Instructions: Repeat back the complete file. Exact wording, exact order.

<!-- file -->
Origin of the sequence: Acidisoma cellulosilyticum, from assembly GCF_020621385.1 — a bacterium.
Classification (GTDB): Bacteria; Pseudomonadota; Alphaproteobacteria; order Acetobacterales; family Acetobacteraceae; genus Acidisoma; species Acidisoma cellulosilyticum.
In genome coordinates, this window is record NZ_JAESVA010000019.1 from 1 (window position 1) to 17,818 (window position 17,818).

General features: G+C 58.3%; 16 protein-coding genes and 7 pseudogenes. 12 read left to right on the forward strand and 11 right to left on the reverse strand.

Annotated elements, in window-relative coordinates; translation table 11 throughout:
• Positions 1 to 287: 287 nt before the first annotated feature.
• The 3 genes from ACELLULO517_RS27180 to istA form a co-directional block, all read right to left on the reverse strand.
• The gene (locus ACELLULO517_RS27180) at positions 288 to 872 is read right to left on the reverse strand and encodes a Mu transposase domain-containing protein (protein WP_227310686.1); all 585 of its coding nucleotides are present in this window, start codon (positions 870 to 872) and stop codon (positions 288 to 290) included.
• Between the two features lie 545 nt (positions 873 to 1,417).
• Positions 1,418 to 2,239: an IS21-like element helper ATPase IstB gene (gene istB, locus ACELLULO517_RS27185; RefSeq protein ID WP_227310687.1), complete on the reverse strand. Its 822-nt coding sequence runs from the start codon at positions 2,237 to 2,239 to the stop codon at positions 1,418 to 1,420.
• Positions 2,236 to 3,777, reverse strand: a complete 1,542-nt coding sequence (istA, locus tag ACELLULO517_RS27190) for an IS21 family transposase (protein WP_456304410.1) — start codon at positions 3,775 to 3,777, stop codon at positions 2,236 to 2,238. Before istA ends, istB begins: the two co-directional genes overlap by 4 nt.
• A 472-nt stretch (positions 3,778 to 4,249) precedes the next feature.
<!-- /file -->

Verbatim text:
Origin of the sequence: Acidisoma cellulosilyticum, from assembly GCF_020621385.1 — a bacterium.
Classification (GTDB): Bacteria; Pseudomonadota; Alphaproteobacteria; order Acetobacterales; family Acetobacteraceae; genus Acidisoma; species Acidisoma cellulosilyticum.
In genome coordinates, this window is record NZ_JAESVA010000019.1 from 1 (window position 1) to 17,818 (window position 17,818).

General features: G+C 58.3%; 16 protein-coding genes and 7 pseudogenes. 12 read left to right on the forward strand and 11 right to left on the reverse strand.

Annotated elements, in window-relative coordinates; translation table 11 throughout:
• Positions 1 to 287: 287 nt before the first annotated feature.
• The 3 genes from ACELLULO517_RS27180 to istA form a co-directional block, all read right to left on the reverse strand.
• The gene (locus ACELLULO517_RS27180) at positions 288 to 872 is read right to left on the reverse strand and encodes a Mu transposase domain-containing protein (protein WP_227310686.1); all 585 of its coding nucleotides are present in this window, start codon (positions 870 to 872) and stop codon (positions 288 to 290) included.
• Between the two features lie 545 nt (positions 873 to 1,417).
• Positions 1,418 to 2,239: an IS21-like element helper ATPase IstB gene (gene istB, locus ACELLULO517_RS27185; RefSeq protein ID WP_227310687.1), complete on the reverse strand. Its 822-nt coding sequence runs from the start codon at positions 2,237 to 2,239 to the stop codon at positions 1,418 to 1,420.
• Positions 2,236 to 3,777, reverse strand: a complete 1,542-nt coding sequence (istA, locus tag ACELLULO517_RS27190) for an IS21 family transposase (protein WP_456304410.1) — start codon at positions 3,775 to 3,777, stop codon at positions 2,236 to 2,238. Before istA ends, istB begins: the two co-directional genes overlap by 4 nt.
• A 472-nt stretch (positions 3,778 to 4,249) precedes the next feature.